Working Well: Managing Work Stress

work stress

As great as your new job may be, it’s inevitable that at some point you’ll end up experiencing the pressures of work-related stress — the strains of deadlines, having to work late, or being overworked are all elements that come with the new reality, even for people who love what they do.

A “Stress in the Workplace” survey, conducted by the American Psychological Association’s Center for Organizational Excellence, found that more than one-third of working Americans reported chronic work stress. And 65% of the respondents to their survey cited work as their top source of stress. This is not surprising, especially considering that we tend to spend the majority of our waking hours at work. Consequently, we often take work-related stress home, along with that overdue project.

Many studies have shown the ways this can affect our mental and physical health — anxiety, insomnia, high blood pressure, and a weakened immune system, to name a few. The damage is compounded by the detrimental ways we deal with stress, such as overeating, binging on unhealthy foods, along with overindulging in cigarettes, alcohol, or other drugs.

In their study on stress and cognitive function, Drs. Bruce McEwen and Robert Sapolsky, found that some aspects of the body’s response to stress — such as heightened sensory awareness and mental acuity can actually have benefits for the short term. Not all forms of stress are necessarily bad either, with eustress being the body’s response to excitement or events like anticipating a party. The difference between good stress and bad stress, however, relates to the duration of the stress and how the individual perceives it.

“Bad” stressors tend to be chronic, long-term, and persistent, and lead to a more destructive response — having a breakdown and turning into that co-worker that everybody tries to avoid. Each one of us has a bad day, but when you find out your projects are becoming inescapable thoughts — even after they’re completed — it could be a symptom of high-volume workplace stress. All of this of course has much more to do with the nature of the reaction to the stressor than the stressor itself.

Work stress is inevitable, but it doesn’t have to run your life. We can learn how to reduce chronic stress and increase our overall sense of health and well-being.

Activate The Mind-Body Connection

New research in brain functioning allows us to understand how our bodies react to various stressful circumstances. This is also a benefit of mind-body practices like yoga, tai chi, and qi gong. Knowledge is power, and getting to know your own patterns of responding to stressors can help you take charge of the stress in your work life.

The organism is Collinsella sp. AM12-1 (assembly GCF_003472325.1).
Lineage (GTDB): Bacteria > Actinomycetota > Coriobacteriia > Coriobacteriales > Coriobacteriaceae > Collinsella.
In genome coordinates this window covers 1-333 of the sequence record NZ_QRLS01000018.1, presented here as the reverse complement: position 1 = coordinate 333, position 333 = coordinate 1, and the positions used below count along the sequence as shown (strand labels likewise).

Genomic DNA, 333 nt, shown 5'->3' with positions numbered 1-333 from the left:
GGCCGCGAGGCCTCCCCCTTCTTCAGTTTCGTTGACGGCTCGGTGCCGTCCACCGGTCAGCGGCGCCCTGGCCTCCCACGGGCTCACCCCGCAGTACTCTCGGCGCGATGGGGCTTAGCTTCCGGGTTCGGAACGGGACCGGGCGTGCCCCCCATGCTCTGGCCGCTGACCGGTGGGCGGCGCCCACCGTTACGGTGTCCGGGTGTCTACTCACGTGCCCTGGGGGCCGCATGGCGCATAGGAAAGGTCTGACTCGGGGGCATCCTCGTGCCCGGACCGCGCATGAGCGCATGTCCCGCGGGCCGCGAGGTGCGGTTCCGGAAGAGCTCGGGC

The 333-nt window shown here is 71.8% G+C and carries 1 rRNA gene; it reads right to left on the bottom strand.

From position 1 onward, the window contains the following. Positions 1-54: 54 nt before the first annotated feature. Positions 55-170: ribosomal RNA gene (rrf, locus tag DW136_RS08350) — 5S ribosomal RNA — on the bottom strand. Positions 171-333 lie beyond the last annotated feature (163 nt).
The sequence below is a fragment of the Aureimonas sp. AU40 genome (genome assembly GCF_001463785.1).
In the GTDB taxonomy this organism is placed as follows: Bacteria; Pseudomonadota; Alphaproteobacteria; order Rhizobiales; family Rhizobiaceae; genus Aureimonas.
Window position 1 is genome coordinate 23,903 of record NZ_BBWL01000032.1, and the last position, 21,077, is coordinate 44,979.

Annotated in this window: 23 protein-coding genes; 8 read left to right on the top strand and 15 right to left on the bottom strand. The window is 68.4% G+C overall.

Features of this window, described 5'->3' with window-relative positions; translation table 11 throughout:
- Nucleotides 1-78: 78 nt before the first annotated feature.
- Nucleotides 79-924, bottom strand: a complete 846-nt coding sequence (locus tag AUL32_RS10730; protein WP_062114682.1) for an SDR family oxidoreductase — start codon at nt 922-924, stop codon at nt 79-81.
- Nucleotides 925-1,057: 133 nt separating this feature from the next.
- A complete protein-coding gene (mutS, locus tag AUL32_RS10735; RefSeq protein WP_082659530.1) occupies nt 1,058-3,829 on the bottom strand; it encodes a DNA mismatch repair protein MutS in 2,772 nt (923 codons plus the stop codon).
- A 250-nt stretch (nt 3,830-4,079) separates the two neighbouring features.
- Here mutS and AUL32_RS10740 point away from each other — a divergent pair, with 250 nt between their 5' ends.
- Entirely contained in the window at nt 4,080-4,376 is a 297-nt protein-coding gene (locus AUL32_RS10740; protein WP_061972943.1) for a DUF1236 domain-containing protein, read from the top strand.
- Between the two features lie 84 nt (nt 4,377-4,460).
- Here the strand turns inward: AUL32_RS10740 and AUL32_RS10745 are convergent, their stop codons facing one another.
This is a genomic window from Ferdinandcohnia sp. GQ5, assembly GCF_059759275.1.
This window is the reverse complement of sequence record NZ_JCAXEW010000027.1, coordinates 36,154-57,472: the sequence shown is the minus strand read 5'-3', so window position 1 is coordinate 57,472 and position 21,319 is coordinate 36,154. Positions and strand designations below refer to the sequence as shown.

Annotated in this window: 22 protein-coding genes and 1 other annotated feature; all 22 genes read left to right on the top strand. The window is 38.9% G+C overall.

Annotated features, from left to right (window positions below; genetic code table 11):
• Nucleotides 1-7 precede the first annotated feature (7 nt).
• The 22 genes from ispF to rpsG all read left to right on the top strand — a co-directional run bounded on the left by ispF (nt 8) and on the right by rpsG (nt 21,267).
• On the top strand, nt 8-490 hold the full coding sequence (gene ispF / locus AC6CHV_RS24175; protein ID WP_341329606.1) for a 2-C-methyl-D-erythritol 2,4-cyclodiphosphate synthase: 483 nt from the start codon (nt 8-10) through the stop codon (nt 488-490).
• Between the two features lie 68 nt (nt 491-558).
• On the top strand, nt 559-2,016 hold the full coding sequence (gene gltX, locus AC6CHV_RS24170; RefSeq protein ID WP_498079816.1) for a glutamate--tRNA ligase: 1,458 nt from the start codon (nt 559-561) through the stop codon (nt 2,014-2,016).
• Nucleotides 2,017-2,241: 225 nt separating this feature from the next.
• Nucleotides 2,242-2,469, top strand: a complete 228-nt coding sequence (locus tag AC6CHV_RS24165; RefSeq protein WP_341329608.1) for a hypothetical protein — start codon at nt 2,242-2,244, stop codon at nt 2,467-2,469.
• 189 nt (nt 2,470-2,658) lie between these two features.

work stress

What can you do? Breathe. One thing that many practices have in common is the importance of breathing. We take it for granted. It is something that all of us do, but we don’t do it consciously. In your breathing lies the power to change your perspective. Simple acts like slowing down breathing or counting your breaths can have a calming and clarifying effect on your mood.

From the awareness of your breathing, you can shift to become more aware of your body. The quickest way to develop this awareness is to place your hands on your lower abdomen. Then, check in with different parts of your body. Do you feel pain or tension anywhere? Is there any change in your body’s temperature? Even if you do not sense what is going on inside your body, the shift in attention can affect your approach in responding to outside stressors.

You will fare better at this if you practice doing it before you encounter the obstacles that make your day stressful. Start by taking a few minutes each day to focus on your breathing, on walking, or just by quietly enjoying your lunch. Being able to focus purposefully on a single activity is a skill that develops with experience.

Don’t Underestimate The Power Of Attitude

In the workplace, you may experience pressure to meet a deadline or to fulfill a challenging obligation. This is “normal” work life, but it is stress. It can be good stress in the short term. It can invigorate you, or help you develop expertise, or even force you to devise more economical and efficient ways for dealing with the tasks at hand.

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